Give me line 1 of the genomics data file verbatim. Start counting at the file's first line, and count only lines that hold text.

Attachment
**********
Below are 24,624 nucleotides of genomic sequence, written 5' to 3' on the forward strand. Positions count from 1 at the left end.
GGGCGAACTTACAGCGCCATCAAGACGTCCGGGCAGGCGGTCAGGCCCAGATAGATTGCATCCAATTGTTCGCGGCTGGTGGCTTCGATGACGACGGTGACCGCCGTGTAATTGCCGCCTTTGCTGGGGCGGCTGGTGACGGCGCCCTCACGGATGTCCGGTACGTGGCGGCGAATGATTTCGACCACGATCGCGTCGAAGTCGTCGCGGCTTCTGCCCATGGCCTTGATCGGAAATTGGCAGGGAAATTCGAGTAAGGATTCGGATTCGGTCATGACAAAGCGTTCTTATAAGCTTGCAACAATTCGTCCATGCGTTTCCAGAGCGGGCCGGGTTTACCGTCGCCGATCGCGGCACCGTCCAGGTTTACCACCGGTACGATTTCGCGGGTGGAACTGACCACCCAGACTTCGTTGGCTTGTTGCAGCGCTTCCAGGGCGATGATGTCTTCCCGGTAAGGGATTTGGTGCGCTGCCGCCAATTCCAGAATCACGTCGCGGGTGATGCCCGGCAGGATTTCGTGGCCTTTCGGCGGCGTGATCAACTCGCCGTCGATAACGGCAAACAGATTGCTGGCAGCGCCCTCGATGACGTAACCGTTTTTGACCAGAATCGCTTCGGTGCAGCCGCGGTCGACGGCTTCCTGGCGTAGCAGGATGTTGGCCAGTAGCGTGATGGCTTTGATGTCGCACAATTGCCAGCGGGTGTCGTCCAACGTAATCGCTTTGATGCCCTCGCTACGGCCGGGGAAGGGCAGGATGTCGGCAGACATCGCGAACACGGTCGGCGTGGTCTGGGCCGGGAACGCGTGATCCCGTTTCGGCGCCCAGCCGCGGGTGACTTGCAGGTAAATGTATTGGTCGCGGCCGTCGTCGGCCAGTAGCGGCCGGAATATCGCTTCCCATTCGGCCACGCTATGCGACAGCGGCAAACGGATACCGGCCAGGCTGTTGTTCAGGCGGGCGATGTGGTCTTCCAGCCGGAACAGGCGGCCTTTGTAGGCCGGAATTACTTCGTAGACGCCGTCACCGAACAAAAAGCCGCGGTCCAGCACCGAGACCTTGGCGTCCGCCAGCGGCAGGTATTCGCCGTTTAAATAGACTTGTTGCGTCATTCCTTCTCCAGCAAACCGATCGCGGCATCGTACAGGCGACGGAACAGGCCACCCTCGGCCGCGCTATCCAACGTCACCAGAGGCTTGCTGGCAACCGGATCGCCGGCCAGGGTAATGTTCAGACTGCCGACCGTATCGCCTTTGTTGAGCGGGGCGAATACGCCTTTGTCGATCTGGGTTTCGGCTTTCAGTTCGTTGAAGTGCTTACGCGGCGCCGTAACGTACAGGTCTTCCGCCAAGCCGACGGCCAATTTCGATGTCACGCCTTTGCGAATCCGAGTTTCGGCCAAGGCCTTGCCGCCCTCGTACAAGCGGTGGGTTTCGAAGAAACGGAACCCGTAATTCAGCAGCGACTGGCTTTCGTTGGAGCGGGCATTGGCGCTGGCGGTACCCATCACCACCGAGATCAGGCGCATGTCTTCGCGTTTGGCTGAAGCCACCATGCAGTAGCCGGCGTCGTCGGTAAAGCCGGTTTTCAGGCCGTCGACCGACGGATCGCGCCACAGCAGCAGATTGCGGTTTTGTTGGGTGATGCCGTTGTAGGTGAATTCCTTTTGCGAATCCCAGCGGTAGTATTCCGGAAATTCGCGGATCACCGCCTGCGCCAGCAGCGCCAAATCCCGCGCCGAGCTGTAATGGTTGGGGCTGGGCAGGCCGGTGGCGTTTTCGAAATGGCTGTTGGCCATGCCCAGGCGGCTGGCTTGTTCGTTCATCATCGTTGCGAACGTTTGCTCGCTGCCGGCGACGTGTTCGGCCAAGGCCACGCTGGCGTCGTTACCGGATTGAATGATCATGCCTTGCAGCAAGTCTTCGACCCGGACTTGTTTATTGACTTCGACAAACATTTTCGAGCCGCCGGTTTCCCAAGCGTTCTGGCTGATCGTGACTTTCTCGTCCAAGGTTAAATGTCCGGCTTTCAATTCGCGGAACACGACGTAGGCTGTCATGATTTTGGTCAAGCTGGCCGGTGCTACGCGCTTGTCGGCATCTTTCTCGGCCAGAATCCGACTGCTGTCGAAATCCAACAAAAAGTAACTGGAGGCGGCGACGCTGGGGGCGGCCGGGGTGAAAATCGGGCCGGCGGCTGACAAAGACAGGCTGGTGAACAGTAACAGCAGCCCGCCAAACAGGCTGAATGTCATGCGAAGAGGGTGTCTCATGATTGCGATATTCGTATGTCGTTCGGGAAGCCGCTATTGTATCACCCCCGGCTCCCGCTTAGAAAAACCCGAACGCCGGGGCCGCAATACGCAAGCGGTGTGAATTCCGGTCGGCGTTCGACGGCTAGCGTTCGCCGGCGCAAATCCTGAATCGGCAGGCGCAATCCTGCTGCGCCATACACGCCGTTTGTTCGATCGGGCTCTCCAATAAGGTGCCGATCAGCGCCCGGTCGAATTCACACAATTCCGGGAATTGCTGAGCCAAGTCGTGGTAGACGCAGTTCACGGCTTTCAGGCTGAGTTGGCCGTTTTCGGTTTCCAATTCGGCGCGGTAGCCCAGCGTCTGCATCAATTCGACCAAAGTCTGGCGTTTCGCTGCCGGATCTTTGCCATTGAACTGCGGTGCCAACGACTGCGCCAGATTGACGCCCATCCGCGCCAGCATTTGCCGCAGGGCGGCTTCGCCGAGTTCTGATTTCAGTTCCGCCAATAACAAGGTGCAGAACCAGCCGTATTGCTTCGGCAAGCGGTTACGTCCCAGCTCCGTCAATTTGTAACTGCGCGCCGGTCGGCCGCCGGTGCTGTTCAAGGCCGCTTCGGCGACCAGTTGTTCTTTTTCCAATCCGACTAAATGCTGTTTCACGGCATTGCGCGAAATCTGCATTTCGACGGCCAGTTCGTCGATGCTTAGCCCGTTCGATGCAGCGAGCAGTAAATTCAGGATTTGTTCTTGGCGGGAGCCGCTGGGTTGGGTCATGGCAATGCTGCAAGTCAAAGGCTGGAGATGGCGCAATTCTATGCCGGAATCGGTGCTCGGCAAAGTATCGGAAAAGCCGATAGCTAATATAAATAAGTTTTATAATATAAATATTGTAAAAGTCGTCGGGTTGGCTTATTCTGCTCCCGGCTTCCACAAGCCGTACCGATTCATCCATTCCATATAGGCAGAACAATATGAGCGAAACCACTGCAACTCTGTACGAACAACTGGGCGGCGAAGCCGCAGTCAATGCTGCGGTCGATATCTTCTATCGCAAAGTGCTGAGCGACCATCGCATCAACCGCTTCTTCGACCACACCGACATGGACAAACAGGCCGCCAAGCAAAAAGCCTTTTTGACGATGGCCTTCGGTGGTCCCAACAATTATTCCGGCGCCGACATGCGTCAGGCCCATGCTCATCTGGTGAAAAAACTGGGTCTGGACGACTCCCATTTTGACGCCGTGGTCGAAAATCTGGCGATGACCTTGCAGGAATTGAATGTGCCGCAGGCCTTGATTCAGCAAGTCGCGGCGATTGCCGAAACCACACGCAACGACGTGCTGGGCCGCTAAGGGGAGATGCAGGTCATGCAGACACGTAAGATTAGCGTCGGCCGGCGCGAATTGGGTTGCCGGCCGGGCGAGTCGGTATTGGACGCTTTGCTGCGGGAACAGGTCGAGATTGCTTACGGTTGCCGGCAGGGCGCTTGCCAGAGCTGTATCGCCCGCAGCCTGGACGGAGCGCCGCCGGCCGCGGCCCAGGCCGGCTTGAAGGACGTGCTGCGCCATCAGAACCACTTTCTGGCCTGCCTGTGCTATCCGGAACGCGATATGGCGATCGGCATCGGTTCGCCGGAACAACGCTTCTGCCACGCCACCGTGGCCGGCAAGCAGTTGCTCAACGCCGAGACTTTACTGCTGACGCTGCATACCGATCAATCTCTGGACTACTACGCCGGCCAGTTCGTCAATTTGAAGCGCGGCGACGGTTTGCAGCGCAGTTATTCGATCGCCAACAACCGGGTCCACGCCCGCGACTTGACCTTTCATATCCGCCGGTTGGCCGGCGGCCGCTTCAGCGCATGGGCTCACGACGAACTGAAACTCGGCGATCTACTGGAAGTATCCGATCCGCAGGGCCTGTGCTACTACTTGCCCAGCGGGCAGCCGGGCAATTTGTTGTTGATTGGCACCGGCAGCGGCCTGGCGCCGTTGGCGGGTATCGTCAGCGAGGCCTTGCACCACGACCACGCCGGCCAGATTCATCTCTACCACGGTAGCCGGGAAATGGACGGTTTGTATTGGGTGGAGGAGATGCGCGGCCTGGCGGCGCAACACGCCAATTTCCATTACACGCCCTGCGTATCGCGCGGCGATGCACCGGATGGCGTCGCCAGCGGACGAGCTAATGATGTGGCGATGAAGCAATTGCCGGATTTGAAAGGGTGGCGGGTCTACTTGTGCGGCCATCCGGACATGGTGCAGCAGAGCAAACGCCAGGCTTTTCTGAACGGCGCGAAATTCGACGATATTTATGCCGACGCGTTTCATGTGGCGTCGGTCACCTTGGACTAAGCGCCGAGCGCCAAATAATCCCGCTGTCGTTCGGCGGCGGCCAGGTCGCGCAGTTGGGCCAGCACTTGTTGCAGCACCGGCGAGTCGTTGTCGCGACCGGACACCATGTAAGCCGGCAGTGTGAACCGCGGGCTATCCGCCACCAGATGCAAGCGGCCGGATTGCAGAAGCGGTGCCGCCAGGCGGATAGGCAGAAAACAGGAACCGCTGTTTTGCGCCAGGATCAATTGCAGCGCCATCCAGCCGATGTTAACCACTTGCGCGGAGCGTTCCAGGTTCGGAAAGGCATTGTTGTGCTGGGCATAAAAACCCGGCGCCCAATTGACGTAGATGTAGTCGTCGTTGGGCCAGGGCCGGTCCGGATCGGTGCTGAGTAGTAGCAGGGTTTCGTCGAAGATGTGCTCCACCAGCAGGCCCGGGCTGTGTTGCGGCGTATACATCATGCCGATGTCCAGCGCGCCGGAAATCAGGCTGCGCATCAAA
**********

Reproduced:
Below are 24,624 nucleotides of genomic sequence, written 5' to 3' on the forward strand. Positions count from 1 at the left end.